Browsing named entities in The Daily Dispatch: December 15, 1860., [Electronic resource]. You can also browse the collection for Essex (Massachusetts, United States) or search for Essex (Massachusetts, United States) in all documents.

Your search returned 1 result in 1 document section:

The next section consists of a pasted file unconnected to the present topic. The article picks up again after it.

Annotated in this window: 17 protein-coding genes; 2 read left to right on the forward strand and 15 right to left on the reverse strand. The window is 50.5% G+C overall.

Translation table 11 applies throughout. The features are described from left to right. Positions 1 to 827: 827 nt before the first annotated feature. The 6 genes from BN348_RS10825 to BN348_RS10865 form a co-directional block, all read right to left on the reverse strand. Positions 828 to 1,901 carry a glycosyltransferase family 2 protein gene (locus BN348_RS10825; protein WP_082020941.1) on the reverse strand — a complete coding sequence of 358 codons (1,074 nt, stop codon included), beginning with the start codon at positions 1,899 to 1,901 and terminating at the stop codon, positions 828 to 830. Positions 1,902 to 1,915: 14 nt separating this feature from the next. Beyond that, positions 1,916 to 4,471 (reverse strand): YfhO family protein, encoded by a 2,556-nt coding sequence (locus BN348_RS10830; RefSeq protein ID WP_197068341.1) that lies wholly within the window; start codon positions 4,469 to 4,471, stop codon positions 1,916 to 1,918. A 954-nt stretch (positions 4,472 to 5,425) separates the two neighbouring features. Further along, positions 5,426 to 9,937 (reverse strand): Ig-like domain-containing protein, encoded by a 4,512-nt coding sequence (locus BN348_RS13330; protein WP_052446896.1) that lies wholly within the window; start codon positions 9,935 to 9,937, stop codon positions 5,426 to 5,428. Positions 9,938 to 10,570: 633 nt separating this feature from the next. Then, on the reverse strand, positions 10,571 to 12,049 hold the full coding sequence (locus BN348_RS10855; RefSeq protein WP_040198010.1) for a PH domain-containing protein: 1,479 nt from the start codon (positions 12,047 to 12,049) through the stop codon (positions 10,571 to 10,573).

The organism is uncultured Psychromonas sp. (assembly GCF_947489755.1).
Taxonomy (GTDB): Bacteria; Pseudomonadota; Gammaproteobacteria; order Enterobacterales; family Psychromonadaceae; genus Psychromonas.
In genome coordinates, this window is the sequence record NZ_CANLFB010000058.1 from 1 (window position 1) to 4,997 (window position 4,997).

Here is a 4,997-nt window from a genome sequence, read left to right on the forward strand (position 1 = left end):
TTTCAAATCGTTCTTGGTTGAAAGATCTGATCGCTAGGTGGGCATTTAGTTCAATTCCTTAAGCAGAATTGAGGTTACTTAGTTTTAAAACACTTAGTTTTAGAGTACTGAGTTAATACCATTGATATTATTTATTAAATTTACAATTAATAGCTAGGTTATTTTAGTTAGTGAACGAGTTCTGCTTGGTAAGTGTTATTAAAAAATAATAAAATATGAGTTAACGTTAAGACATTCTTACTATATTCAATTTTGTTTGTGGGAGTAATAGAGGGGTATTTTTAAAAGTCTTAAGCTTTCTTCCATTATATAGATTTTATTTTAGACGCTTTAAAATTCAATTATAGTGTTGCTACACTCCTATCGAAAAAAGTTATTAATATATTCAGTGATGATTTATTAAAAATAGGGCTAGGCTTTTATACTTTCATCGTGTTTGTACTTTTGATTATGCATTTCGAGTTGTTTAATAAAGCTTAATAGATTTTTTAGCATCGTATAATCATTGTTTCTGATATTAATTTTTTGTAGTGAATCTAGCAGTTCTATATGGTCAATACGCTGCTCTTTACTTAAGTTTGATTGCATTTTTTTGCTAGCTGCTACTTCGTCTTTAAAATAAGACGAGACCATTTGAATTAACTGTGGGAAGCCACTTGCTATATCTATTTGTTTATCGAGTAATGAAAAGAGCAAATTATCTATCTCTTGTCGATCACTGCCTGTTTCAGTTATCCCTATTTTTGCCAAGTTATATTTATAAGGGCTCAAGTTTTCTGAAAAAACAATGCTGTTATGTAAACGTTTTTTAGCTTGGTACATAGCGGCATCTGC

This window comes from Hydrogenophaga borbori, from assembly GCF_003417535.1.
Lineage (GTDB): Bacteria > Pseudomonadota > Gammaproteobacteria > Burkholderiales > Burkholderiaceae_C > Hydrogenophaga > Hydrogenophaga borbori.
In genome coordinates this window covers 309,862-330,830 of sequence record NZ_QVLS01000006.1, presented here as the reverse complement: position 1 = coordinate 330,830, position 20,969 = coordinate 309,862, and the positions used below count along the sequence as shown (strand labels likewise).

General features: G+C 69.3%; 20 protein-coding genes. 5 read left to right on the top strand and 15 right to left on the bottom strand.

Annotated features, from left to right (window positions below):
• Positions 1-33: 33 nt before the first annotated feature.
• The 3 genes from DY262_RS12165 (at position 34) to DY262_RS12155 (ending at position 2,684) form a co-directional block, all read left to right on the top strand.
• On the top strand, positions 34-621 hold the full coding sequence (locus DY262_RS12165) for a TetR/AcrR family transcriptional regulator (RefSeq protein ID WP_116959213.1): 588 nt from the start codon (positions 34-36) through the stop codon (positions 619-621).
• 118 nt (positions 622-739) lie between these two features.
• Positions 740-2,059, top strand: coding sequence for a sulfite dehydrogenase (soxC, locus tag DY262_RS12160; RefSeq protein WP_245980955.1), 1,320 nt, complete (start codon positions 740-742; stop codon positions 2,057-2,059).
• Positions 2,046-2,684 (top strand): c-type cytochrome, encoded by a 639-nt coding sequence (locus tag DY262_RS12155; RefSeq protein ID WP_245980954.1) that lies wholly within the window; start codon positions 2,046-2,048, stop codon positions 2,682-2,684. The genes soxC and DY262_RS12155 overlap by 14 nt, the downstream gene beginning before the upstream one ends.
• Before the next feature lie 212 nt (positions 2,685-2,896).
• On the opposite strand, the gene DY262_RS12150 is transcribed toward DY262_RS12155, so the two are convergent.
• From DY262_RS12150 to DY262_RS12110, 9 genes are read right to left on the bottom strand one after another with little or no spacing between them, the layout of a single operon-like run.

ing coercion, and signed "M," is said to be from Mr. Fillmore. Keith and Lamar have gone home; the former in some alarm lest the African slave trade may be opened by the Southern Confederacy; in which event the 100 negroes lately given him by his father in-law will not prove so valuable a present as might be. Toombs, however, shows that there is not much probability of opening the traffic. By the-way, it is proper to state here that Mr. Toombs is not a native either of Prince Edward or Essex, as some have asserted. He was born in Georgia. His father was one of the famous Minute Men of Culpeper. A friend from Lynchburg tells me that cockades are plenty there. I have seen several handsome ones sent to M. C.'s from South Carolina. A dashing, tall, handsome Maryland man has created some excitement by striding about the Departments with a blue cockade on his lapel. Red ones, the meaning of which is not known, have been seen here. Many of the workmen turned off from the